Human cloning is amongst the most controversial forms of the practice. There have been numerous demands for all progress in the human cloning field to be halted. One of the most ethically questionable problems with human cloning is farming of organs from clones. For example, many believe it is unethical to use a human clone to save the life of another. In this scenario, the cloned human would be euthanized so that the vital organs could be harvested. This process of renewing the body's organs would potentially increase the life expectancy of a human by 50 years. Some people have considered the idea of growing organs separately from a human organism - in doing this, a new organ supply could be established without the moral implications of harvesting them from human organisms. Research is also being done on the idea of growing organs that are biologically acceptable to the human body inside of other organisms, such as pigs or cows, then transplanting them to humans. This practice is still morally questionable, but arguably less so than the process of harvesting said organs from a cloned human being.
The cloning describedabove is reproductive cloning, not to be confused with research cloning in which only parts (such as an organ) are cloned using genetic material from a patient's tissues.
Ethical issues of human cloning
Although the practice of cloning organisms has been widespread for several thousands of years in the form of horticultural cloning, the recent technological advancements that have allowed for cloning of animals (and potentially humans) have been highly controversial. Many religious groups oppose all forms of cloning, including the potentially life-saving cloning of individual organs, on the grounds that life begins at conception. Concerns also exist regarding the protection of the identity of the individual and the right to protect one's genetic identity. In addition, if technology eventually does allow for successful cloning of humans, prejudice may develop against clones, as if they were a "lesser" form of human being. Such prejudice could force clones into a kind of slavery or caste system. The possible social implications of an artificial human production scheme were famously explored in the novel Brave New World.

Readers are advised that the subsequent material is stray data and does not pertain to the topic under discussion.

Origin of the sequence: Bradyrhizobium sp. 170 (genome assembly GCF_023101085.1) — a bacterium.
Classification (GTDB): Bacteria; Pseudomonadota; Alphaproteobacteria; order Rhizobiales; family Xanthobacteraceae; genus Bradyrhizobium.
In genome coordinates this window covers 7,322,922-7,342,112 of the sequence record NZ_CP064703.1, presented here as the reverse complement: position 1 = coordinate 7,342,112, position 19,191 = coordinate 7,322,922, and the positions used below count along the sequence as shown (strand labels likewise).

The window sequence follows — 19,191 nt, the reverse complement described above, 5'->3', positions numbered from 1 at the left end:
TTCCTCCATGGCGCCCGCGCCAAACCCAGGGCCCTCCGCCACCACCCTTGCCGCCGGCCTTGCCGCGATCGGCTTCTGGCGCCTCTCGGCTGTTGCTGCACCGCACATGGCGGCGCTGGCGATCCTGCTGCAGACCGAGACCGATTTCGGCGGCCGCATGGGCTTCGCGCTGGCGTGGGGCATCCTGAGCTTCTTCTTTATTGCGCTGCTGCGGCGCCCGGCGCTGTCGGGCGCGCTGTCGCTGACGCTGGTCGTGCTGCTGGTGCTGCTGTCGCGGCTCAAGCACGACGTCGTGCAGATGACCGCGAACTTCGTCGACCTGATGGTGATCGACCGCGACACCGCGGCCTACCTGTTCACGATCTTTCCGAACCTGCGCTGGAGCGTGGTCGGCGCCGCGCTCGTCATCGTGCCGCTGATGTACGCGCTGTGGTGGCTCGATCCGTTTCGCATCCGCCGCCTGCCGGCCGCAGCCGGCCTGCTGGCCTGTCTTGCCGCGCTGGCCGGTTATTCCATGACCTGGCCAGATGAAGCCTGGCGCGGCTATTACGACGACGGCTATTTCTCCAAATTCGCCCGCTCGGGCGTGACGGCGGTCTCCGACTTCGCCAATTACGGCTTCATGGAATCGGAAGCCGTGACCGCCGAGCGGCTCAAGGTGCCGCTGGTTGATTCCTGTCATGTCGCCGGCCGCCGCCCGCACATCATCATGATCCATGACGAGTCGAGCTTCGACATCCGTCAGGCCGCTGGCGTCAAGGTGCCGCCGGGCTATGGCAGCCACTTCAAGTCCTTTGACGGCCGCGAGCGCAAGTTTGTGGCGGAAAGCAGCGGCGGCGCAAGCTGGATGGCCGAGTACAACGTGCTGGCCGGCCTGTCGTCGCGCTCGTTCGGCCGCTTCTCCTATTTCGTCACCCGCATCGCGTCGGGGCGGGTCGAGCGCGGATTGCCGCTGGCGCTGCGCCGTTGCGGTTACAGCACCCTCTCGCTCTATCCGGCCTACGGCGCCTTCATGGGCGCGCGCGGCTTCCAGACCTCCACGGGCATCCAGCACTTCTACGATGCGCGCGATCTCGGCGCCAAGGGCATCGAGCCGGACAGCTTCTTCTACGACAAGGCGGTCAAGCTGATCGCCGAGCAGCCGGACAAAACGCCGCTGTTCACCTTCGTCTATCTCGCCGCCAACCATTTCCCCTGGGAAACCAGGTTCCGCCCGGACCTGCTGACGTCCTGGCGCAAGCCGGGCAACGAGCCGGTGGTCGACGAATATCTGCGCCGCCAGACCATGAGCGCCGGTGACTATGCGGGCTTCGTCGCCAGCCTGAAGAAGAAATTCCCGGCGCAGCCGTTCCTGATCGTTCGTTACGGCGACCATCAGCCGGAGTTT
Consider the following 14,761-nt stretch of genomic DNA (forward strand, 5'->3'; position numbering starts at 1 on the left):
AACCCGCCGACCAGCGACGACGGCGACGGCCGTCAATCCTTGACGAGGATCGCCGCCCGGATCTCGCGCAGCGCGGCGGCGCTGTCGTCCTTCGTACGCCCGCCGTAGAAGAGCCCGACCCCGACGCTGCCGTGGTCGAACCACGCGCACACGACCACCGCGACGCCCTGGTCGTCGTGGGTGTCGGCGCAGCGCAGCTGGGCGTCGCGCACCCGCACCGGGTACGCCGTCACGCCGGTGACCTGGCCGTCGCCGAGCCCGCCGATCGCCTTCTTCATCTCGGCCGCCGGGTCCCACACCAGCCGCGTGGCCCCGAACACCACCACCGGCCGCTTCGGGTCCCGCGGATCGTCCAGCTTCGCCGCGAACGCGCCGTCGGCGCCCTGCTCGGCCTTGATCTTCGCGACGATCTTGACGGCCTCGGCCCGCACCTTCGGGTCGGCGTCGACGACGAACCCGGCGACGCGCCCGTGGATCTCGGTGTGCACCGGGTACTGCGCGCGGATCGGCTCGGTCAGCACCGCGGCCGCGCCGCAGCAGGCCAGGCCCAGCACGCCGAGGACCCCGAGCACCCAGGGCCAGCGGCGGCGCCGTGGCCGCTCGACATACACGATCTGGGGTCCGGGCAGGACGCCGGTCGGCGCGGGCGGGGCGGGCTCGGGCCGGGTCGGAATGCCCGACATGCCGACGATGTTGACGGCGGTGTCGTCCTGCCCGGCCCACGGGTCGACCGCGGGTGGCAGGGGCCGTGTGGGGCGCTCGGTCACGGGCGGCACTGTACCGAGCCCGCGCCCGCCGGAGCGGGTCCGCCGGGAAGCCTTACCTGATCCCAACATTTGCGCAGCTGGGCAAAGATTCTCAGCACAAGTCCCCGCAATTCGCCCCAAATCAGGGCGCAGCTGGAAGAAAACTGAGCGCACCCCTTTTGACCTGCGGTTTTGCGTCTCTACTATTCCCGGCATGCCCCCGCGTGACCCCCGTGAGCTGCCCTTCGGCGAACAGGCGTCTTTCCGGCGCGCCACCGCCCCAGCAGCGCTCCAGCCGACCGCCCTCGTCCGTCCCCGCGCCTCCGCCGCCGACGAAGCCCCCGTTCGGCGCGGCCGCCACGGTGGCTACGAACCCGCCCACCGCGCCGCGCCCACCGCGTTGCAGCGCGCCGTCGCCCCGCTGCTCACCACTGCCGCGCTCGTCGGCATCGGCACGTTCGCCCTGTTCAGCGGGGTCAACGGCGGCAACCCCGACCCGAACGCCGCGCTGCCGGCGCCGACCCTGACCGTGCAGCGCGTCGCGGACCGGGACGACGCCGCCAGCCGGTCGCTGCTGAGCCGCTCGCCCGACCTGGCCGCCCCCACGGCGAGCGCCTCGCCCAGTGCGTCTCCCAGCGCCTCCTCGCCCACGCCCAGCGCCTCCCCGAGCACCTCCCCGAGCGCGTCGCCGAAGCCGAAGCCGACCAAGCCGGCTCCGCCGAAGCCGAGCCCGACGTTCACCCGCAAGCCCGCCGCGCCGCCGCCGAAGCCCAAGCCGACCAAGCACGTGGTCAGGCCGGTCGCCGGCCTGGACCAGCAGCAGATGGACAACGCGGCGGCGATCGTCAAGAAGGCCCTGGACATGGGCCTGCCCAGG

1. Vogel, Gretchen (2000). "In Contrast to Dolly, Cloning Resets Telomere Clock in Cattle". Science 288: 641.
2. Pence, Gregory E. (1998). Who's Afraid of Human Cloning?. Rowman & Littlefield.
3. Heidi B. Perlman. "Scientists Close on Extinct Cloning", Associated Press, 2000-10-08.
4. Pence, Gregory E. (2005). Cloning After Dolly: Who's Still Afraid?
5. Holloway, Grant. "Cloning to revive extinct species", CNN.com, 2002-05-28.